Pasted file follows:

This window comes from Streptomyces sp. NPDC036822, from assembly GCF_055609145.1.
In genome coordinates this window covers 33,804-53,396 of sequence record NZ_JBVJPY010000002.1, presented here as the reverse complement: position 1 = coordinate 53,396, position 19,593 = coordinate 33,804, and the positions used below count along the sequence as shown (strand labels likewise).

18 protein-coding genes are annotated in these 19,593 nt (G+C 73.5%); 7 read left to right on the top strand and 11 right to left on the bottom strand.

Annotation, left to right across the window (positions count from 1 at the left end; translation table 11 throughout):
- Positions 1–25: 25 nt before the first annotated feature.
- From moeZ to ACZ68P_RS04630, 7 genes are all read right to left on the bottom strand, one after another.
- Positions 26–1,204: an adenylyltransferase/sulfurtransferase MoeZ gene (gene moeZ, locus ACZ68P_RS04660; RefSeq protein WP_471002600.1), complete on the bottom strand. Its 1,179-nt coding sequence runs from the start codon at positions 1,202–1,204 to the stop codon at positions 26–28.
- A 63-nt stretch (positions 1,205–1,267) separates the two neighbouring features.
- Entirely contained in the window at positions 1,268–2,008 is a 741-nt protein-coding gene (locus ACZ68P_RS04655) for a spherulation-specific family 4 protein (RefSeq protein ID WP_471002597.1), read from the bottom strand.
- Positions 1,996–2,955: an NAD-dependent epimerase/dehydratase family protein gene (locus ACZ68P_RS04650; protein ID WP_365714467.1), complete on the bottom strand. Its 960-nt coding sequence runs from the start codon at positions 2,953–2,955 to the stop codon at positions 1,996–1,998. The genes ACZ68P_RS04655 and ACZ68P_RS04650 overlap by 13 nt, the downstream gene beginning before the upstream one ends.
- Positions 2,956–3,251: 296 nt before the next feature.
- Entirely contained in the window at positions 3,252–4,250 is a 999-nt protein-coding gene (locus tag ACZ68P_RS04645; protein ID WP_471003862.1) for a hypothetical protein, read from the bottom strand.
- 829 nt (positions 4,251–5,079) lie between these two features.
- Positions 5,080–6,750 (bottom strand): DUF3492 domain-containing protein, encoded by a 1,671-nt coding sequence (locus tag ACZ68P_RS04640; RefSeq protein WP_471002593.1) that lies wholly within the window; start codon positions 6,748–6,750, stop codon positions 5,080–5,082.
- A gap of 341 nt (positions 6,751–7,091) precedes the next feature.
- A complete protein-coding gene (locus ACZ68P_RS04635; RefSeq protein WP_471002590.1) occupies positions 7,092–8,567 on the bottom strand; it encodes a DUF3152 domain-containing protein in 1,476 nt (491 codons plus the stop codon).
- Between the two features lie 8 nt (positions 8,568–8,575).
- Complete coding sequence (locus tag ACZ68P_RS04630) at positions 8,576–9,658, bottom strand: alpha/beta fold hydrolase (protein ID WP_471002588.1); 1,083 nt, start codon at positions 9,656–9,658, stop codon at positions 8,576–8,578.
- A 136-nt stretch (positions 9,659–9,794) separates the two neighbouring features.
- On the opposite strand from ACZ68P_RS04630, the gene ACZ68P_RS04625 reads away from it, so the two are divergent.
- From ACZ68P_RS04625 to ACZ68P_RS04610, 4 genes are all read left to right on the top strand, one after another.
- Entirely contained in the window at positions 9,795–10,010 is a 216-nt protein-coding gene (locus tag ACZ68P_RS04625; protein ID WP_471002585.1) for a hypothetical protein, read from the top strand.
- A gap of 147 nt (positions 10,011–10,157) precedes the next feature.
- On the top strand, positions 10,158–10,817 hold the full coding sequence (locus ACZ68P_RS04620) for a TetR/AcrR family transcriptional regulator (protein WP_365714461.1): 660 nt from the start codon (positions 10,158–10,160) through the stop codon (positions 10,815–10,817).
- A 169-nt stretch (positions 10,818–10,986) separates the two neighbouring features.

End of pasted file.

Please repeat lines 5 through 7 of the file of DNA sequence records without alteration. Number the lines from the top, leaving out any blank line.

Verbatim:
- Positions 1–25: 25 nt before the first annotated feature.
- From moeZ to ACZ68P_RS04630, 7 genes are all read right to left on the bottom strand, one after another.
- Positions 26–1,204: an adenylyltransferase/sulfurtransferase MoeZ gene (gene moeZ, locus ACZ68P_RS04660; RefSeq protein WP_471002600.1), complete on the bottom strand. Its 1,179-nt coding sequence runs from the start codon at positions 1,202–1,204 to the stop codon at positions 26–28.